I believe that a deep connection with our true selves will allow us to establish a genuine and harmonious connection with nature. And this starts at individual level. It is through this connection that our inner beauty and respect for nature and all living things emerges. It is a loss in this connection that gives an illusion that fulfilment comes from material possessions. In reality it leads to disconnection from fellow human beings and nature and always leads to selfish acts that are detrimental to the planet. I believe in non-violence and therefore I am vegetarian.

Traditional culture and nature

The solutions to the environmental problems being faced in Africa lies in our cultural heritage. It is well known that, the wealth of Africa depends on her ability to conserve and manage her land and resources. Unless we live by our traditional African values, which encourage the developing of a heart-full, harmonious relationship with nature, we will destroy ourselves and all life on planet Earth. It would be wise for us to look back to the traditional wisdom, see what we can use today and take inspiration to reconnect with ourselves and with nature.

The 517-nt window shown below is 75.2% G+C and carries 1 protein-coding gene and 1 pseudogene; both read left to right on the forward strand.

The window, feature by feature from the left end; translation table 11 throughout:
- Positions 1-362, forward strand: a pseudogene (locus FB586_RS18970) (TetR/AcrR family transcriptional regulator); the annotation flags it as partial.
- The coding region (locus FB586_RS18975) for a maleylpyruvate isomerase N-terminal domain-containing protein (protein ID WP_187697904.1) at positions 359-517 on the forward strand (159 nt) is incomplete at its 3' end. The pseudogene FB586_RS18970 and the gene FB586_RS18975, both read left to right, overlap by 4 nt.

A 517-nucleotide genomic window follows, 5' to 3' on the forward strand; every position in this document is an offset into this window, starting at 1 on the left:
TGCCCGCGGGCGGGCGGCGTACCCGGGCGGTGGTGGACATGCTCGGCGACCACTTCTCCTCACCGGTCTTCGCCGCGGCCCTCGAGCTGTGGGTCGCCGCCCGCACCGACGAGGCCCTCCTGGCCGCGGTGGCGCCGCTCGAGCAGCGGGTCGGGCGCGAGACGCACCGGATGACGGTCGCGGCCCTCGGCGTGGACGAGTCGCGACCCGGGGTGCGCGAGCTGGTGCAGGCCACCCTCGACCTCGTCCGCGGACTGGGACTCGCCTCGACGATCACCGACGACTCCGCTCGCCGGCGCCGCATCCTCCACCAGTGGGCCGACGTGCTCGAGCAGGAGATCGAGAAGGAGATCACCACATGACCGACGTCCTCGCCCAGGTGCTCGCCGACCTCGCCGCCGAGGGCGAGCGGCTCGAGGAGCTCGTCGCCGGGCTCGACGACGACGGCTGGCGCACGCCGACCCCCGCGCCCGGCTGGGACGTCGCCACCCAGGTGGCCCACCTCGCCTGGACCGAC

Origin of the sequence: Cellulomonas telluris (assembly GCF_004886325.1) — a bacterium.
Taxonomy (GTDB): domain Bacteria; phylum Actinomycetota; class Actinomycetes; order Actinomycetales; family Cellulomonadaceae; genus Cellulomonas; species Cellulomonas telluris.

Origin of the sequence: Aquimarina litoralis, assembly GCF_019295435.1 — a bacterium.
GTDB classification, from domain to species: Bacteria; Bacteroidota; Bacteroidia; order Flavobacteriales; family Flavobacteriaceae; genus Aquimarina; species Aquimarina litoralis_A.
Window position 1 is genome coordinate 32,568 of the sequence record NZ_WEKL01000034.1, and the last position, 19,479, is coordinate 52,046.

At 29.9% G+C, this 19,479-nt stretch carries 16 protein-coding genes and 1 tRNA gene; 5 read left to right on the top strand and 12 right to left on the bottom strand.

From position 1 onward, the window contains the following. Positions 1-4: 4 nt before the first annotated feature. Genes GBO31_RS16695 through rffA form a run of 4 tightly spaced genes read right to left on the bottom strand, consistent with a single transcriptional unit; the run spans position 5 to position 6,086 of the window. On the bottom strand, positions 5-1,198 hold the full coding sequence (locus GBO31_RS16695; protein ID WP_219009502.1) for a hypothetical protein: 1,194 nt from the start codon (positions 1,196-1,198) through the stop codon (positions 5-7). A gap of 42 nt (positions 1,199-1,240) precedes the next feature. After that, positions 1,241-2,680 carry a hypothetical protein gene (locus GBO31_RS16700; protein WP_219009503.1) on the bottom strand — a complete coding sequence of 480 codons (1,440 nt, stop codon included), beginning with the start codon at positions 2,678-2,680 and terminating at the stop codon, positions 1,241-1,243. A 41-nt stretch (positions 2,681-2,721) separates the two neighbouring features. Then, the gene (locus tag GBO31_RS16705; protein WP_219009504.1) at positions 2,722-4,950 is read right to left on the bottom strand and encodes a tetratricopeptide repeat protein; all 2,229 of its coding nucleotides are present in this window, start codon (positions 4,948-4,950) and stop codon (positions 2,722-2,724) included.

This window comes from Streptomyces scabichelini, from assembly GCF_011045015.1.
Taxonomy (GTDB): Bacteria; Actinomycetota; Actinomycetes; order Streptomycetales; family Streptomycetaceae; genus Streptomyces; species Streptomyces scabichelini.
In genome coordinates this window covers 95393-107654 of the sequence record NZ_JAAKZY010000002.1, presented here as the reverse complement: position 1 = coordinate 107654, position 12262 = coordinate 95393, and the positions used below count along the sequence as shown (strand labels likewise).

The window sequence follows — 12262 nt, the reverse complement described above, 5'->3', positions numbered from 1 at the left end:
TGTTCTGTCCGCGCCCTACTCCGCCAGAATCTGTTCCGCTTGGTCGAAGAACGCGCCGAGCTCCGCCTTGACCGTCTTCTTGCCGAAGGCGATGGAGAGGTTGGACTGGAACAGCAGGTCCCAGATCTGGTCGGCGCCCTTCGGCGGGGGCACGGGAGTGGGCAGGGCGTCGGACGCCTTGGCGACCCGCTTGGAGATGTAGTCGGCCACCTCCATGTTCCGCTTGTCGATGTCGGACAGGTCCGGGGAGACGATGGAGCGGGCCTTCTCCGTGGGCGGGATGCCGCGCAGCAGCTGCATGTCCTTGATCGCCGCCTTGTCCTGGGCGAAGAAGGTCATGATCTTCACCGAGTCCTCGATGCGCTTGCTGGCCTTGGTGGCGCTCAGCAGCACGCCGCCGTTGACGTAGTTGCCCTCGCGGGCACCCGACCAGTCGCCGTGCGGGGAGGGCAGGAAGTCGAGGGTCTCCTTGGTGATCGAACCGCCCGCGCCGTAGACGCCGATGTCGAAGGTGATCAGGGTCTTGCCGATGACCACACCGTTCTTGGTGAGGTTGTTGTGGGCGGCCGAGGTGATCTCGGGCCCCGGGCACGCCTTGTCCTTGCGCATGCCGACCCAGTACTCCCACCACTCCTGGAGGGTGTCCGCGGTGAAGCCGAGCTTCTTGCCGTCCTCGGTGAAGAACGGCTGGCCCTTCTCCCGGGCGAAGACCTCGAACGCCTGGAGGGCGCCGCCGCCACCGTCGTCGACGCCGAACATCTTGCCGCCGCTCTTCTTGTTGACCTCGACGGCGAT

Declining yields and increasing levels of poverty in Africa is proof that conventional agricultural techniques and other interventions have failed us and unless we bring back the missing link…the African attitude, we may be stuck in the same cycles for a long time. Due to western influence, contemporary Africans need to be reminded that environmental conservation, including sustainable food production, is anchored in our cultural heritage.